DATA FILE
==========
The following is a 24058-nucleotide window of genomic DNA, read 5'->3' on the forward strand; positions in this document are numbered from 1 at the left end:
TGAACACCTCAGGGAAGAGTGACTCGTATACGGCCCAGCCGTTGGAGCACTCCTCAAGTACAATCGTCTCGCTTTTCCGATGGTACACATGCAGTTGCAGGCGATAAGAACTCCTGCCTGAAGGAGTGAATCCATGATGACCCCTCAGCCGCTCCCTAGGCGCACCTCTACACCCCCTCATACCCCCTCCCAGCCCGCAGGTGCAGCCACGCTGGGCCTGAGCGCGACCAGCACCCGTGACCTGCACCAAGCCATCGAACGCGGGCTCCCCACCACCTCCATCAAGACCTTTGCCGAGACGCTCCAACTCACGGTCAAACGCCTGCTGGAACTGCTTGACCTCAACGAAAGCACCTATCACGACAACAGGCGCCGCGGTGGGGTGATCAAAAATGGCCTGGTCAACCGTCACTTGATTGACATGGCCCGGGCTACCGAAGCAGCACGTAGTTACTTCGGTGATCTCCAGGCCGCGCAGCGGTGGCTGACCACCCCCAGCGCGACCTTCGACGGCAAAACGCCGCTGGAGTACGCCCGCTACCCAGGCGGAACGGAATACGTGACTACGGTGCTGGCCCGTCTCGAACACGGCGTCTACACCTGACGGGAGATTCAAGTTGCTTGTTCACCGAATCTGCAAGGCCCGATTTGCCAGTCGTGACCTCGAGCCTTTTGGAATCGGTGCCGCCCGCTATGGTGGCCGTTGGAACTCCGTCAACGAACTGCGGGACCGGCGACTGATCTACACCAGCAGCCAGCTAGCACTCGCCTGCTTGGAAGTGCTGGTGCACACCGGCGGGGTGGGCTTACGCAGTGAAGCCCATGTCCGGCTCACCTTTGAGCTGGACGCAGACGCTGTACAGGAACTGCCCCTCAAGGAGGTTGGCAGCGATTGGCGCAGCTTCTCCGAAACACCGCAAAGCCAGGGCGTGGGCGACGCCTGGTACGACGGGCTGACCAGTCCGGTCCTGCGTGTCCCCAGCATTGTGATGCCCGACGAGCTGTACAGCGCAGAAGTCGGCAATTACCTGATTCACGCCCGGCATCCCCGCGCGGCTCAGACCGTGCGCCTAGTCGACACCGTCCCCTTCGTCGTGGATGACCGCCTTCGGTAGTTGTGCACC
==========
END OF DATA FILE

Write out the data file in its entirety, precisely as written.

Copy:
The following is a 24058-nucleotide window of genomic DNA, read 5'->3' on the forward strand; positions in this document are numbered from 1 at the left end:
TGAACACCTCAGGGAAGAGTGACTCGTATACGGCCCAGCCGTTGGAGCACTCCTCAAGTACAATCGTCTCGCTTTTCCGATGGTACACATGCAGTTGCAGGCGATAAGAACTCCTGCCTGAAGGAGTGAATCCATGATGACCCCTCAGCCGCTCCCTAGGCGCACCTCTACACCCCCTCATACCCCCTCCCAGCCCGCAGGTGCAGCCACGCTGGGCCTGAGCGCGACCAGCACCCGTGACCTGCACCAAGCCATCGAACGCGGGCTCCCCACCACCTCCATCAAGACCTTTGCCGAGACGCTCCAACTCACGGTCAAACGCCTGCTGGAACTGCTTGACCTCAACGAAAGCACCTATCACGACAACAGGCGCCGCGGTGGGGTGATCAAAAATGGCCTGGTCAACCGTCACTTGATTGACATGGCCCGGGCTACCGAAGCAGCACGTAGTTACTTCGGTGATCTCCAGGCCGCGCAGCGGTGGCTGACCACCCCCAGCGCGACCTTCGACGGCAAAACGCCGCTGGAGTACGCCCGCTACCCAGGCGGAACGGAATACGTGACTACGGTGCTGGCCCGTCTCGAACACGGCGTCTACACCTGACGGGAGATTCAAGTTGCTTGTTCACCGAATCTGCAAGGCCCGATTTGCCAGTCGTGACCTCGAGCCTTTTGGAATCGGTGCCGCCCGCTATGGTGGCCGTTGGAACTCCGTCAACGAACTGCGGGACCGGCGACTGATCTACACCAGCAGCCAGCTAGCACTCGCCTGCTTGGAAGTGCTGGTGCACACCGGCGGGGTGGGCTTACGCAGTGAAGCCCATGTCCGGCTCACCTTTGAGCTGGACGCAGACGCTGTACAGGAACTGCCCCTCAAGGAGGTTGGCAGCGATTGGCGCAGCTTCTCCGAAACACCGCAAAGCCAGGGCGTGGGCGACGCCTGGTACGACGGGCTGACCAGTCCGGTCCTGCGTGTCCCCAGCATTGTGATGCCCGACGAGCTGTACAGCGCAGAAGTCGGCAATTACCTGATTCACGCCCGGCATCCCCGCGCGGCTCAGACCGTGCGCCTAGTCGACACCGTCCCCTTCGTCGTGGATGACCGCCTTCGGTAGTTGTGCACC